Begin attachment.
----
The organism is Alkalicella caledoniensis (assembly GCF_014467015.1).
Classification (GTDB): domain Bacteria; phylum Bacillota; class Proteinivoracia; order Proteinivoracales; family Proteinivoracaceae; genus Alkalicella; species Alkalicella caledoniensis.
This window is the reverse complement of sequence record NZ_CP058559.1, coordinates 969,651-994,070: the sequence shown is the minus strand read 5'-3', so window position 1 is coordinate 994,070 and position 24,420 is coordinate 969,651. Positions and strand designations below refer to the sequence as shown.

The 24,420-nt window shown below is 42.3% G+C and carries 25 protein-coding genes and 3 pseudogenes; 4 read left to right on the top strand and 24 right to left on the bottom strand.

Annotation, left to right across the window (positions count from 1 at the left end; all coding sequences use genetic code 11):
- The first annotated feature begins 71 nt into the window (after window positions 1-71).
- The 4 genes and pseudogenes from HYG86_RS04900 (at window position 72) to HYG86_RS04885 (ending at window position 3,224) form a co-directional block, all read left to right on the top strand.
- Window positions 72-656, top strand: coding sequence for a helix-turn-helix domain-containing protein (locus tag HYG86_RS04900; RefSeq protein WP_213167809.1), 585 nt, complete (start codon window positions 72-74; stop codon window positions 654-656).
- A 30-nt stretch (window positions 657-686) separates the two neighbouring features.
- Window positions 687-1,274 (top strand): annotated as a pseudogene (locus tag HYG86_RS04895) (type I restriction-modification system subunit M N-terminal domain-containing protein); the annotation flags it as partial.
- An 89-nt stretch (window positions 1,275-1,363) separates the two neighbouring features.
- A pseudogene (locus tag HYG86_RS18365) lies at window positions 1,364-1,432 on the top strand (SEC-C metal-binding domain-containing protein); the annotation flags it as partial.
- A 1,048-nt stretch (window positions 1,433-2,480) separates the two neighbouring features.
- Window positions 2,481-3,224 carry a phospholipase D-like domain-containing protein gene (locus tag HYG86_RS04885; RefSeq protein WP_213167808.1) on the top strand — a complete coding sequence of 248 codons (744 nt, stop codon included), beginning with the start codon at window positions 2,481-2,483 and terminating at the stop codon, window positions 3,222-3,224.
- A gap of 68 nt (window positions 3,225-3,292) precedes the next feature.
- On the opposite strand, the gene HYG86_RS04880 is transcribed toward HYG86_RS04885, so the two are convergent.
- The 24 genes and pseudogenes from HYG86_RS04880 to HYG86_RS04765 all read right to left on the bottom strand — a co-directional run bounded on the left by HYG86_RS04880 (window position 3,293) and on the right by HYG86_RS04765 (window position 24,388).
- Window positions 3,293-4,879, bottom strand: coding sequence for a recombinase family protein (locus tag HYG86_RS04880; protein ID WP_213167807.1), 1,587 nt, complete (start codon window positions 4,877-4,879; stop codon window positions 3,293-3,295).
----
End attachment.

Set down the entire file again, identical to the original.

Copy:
The organism is Alkalicella caledoniensis (assembly GCF_014467015.1).
Classification (GTDB): domain Bacteria; phylum Bacillota; class Proteinivoracia; order Proteinivoracales; family Proteinivoracaceae; genus Alkalicella; species Alkalicella caledoniensis.
This window is the reverse complement of sequence record NZ_CP058559.1, coordinates 969,651-994,070: the sequence shown is the minus strand read 5'-3', so window position 1 is coordinate 994,070 and position 24,420 is coordinate 969,651. Positions and strand designations below refer to the sequence as shown.

The 24,420-nt window shown below is 42.3% G+C and carries 25 protein-coding genes and 3 pseudogenes; 4 read left to right on the top strand and 24 right to left on the bottom strand.

Annotation, left to right across the window (positions count from 1 at the left end; all coding sequences use genetic code 11):
- The first annotated feature begins 71 nt into the window (after window positions 1-71).
- The 4 genes and pseudogenes from HYG86_RS04900 (at window position 72) to HYG86_RS04885 (ending at window position 3,224) form a co-directional block, all read left to right on the top strand.
- Window positions 72-656, top strand: coding sequence for a helix-turn-helix domain-containing protein (locus tag HYG86_RS04900; RefSeq protein WP_213167809.1), 585 nt, complete (start codon window positions 72-74; stop codon window positions 654-656).
- A 30-nt stretch (window positions 657-686) separates the two neighbouring features.
- Window positions 687-1,274 (top strand): annotated as a pseudogene (locus tag HYG86_RS04895) (type I restriction-modification system subunit M N-terminal domain-containing protein); the annotation flags it as partial.
- An 89-nt stretch (window positions 1,275-1,363) separates the two neighbouring features.
- A pseudogene (locus tag HYG86_RS18365) lies at window positions 1,364-1,432 on the top strand (SEC-C metal-binding domain-containing protein); the annotation flags it as partial.
- A 1,048-nt stretch (window positions 1,433-2,480) separates the two neighbouring features.
- Window positions 2,481-3,224 carry a phospholipase D-like domain-containing protein gene (locus tag HYG86_RS04885; RefSeq protein WP_213167808.1) on the top strand — a complete coding sequence of 248 codons (744 nt, stop codon included), beginning with the start codon at window positions 2,481-2,483 and terminating at the stop codon, window positions 3,222-3,224.
- A gap of 68 nt (window positions 3,225-3,292) precedes the next feature.
- On the opposite strand, the gene HYG86_RS04880 is transcribed toward HYG86_RS04885, so the two are convergent.
- The 24 genes and pseudogenes from HYG86_RS04880 to HYG86_RS04765 all read right to left on the bottom strand — a co-directional run bounded on the left by HYG86_RS04880 (window position 3,293) and on the right by HYG86_RS04765 (window position 24,388).
- Window positions 3,293-4,879, bottom strand: coding sequence for a recombinase family protein (locus tag HYG86_RS04880; protein ID WP_213167807.1), 1,587 nt, complete (start codon window positions 4,877-4,879; stop codon window positions 3,293-3,295).